Warren Feeney – 15 May, 2011
The parading cleverness of Parekowhai's art speaks about inclusiveness of community, critiques 19th century colonialism and effortlessly dismisses cultural cringe. It's an impressive performance, yet also one that plays to the converted, almost a placebo for museum and gallery professionals and their audiences.
Te Ao Hurihuri
4 May 2011 - 29 May 2011
Dominating Jonathan Smart’s gallery is a single sculpture by Michael Parekowhai, Te Ao Hurihuri (the world turns slowly). This large, seriously oversized bookend, inelegantly balanced by the figure of an elephant standing on its head and connected to a sprawling base upended against the gallery wall will be familiar to anyone who saw Parekowahi’s 2009 exhibition at Michael Lett’s gallery, The Moment of Cubism. Isolated from that show, it’s a no less impressive work of art, as family-friendly and entertaining as it art-savvy and irresistible to art historians and curators in its appropriations of local and international cultural references.
Smart commented that the decision to transport Te Ao Hurihuri from Auckland to Christchurch seemed like the ‘right thing to do,’ following the events of 22 February, and with the current absence of dealer galleries like the Brooke Gifford and the Christchurch Art Gallery still closed, Te Ao Hurihuri already feels like an exhibition highlight for 2011. As though Parekowhai has reminded the local community that works of art can be magical objects, this installation is informed by all the accompanying puzzlement, pleasure and cleverness that a single work by the artist can muster.
Simultaneously, Parekowhai does the ‘wow’ and conundrum factor in a way that his contemporaries can only dream of.
Indeed, the parading cleverness of Parekowhai’s art has been critical to its authority and also its constraints throughout his career. It entertains children and drives academics to overtime on their laptops. With intelligence and charm the artist’s work speaks about inclusiveness of community, critiques 19th century colonialism and effortlessly dismisses cultural cringe. It’s an impressive performance, yet also one that plays to the converted, almost a placebo for museum and gallery professionals and their audiences.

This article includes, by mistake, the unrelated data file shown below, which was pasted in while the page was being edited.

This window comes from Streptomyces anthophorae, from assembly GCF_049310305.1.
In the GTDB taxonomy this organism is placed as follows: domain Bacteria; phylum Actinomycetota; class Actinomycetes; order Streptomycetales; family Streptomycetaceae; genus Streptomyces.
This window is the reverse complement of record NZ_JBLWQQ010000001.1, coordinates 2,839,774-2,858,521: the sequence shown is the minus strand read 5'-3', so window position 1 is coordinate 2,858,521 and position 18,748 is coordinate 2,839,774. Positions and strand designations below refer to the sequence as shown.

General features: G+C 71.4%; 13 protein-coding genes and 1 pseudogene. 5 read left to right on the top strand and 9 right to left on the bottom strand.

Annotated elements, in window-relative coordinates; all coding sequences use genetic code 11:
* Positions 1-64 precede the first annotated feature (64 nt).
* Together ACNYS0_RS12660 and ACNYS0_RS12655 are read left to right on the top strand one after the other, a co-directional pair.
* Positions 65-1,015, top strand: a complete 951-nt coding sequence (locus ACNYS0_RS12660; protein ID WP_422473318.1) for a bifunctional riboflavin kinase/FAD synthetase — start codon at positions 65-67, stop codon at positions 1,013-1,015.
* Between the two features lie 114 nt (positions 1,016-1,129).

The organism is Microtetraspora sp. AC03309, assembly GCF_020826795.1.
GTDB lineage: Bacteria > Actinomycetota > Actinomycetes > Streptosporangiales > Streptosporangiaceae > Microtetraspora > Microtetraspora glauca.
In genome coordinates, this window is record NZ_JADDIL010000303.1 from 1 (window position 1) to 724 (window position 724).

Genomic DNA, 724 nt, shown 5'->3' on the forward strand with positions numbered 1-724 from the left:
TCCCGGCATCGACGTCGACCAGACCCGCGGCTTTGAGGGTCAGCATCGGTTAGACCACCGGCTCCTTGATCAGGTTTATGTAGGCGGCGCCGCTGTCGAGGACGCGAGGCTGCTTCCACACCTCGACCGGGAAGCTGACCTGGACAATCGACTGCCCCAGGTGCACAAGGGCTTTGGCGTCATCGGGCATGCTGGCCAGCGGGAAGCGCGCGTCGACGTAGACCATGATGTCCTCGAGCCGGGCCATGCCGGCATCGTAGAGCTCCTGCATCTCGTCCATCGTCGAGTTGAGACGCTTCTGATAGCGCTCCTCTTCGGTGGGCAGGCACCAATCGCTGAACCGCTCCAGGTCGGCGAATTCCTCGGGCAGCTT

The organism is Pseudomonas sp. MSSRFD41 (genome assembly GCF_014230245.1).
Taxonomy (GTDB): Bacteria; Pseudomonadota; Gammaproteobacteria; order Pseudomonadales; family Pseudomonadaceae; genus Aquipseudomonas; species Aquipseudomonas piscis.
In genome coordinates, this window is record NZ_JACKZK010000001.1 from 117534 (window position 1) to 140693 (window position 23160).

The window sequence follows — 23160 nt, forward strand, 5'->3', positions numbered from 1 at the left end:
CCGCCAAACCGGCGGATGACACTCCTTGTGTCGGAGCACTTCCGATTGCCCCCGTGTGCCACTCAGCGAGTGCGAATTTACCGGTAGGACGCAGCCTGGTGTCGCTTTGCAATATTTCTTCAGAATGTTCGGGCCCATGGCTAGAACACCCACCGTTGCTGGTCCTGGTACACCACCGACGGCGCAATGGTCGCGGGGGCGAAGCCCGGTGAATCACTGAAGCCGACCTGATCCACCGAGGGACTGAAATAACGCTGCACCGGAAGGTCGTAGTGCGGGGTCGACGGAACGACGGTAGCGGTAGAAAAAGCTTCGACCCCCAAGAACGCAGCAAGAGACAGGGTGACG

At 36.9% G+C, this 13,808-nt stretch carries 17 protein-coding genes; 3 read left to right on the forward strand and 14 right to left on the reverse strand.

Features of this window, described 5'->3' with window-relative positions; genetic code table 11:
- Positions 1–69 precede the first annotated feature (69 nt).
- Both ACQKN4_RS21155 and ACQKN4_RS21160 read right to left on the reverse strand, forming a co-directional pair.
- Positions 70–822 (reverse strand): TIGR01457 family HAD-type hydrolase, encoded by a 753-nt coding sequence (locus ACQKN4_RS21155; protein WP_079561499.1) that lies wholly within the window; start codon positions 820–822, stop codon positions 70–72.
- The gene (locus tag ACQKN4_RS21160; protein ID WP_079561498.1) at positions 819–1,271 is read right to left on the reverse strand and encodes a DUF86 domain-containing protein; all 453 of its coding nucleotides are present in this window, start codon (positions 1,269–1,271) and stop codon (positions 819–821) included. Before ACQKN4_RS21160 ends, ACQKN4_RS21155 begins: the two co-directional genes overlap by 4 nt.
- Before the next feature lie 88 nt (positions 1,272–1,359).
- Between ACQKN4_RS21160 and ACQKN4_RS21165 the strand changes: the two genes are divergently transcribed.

Te Ao Hurihuri is no exception. Rich in narratives and references to the history of Western Art, it is an interpretative goldmine: The wedgewood bookend and elephant as a symbol of nineteenth century colonisation, the classification of indigenous culture by Western society, the appropriation and intellectual ownership of same, the elephant in the room as a metaphor for collective denial of a glaringly evident problem, and the larger-than-life scale of the work, inviting all who view to reflect on their perception of familiar objects and known ‘truths.’ No New Zealand artist has ever created work so well-suited to the country’s art institutions.
Yet in spite of these reservations and the frustration of being constantly aware of the way Parekowhai art charms and challenges, it is seriously difficult not to be won over by the performance. Constructed in aluminium and fibreglass, and painted in shiny automobile cream, Te Ao Hurihuri is also more than a series of ideas and concepts. As a piece of sculpture, it is a sensuous and beautiful object, complete in its consideration of form and space, and delightful in its play of light and undulating surfaces.
Where many of Parekowhai’s contemporaries, and those immediately following his example, make works of art that seek to consciously entertain gallery audiences as a point of entry for more serious considerations, few are capable of sustaining the accompanying intellectual gravity and level of commentary that Parekowhai’s work encourages. Just as the hard-edged Pop-Art regionalism of Robin White and Don Binney perfectly expressed the cherished values of the New Zealand art world in the mid to late 1960s, the irony, appropriation, wit and humour of Parekowhai’s art seems so right for the early decades of the 21st century.
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